A great source of fibre, it’s also great because you can buy a few loaves when your favourite brand is on special and freeze them for later.
Dry chickpeas, beans or lentils
A great way to include protein if money is tight. You can base your whole meal on legumes or use them to bulk out a meat-based dish to make things go a little further.
Seasonal fruit and veg
The cheapest way to buy both fresh fruit and veg is to buy seasonally. You not only get the best deal, but you get the most nutrients from them as they haven’t had to travel as far and are therefore fresher when they get to you.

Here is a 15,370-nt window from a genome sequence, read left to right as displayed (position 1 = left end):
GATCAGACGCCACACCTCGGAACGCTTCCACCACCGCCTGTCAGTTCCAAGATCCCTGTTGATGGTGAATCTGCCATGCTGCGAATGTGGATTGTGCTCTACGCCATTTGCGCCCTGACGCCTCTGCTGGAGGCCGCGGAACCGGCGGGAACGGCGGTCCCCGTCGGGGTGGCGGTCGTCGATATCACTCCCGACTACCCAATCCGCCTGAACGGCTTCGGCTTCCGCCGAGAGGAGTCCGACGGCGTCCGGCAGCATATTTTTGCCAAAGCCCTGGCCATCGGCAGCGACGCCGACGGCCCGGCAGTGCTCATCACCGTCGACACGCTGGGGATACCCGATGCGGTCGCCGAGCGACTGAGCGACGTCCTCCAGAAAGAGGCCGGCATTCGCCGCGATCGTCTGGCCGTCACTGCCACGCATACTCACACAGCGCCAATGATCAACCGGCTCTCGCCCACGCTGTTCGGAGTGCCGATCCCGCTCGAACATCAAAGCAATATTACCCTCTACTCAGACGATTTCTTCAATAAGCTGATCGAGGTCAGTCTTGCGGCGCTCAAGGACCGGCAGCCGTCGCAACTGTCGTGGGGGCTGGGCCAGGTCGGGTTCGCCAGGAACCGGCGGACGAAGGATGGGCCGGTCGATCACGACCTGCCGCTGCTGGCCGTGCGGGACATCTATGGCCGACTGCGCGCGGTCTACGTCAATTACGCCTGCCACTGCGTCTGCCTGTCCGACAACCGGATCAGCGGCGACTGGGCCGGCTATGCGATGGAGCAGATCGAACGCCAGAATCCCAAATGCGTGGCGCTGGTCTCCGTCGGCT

A quick, easy and cheap source of protein and other essential nutrients. Eggs on toast for breakfast will keep you going throughout the morning, a hardboiled egg for a snack or thrown into your salad at lunch is super convenient, and a vegie-packed omelette for dinner is perfect for using up whatever veg you have left in the fridge.
Perfect if you find that you end up throwing out half the contents of the vegie crisper at the end of the week. Just as nutritious as the fresh variety (and in some cases more so), these are a great way to boost your vegie intake for the day.
Converting kJ to kg: Saving 37,000kJ is roughly equivalent to 1kg of weight. However, this varies from person to person depending on things like weight, age and gender.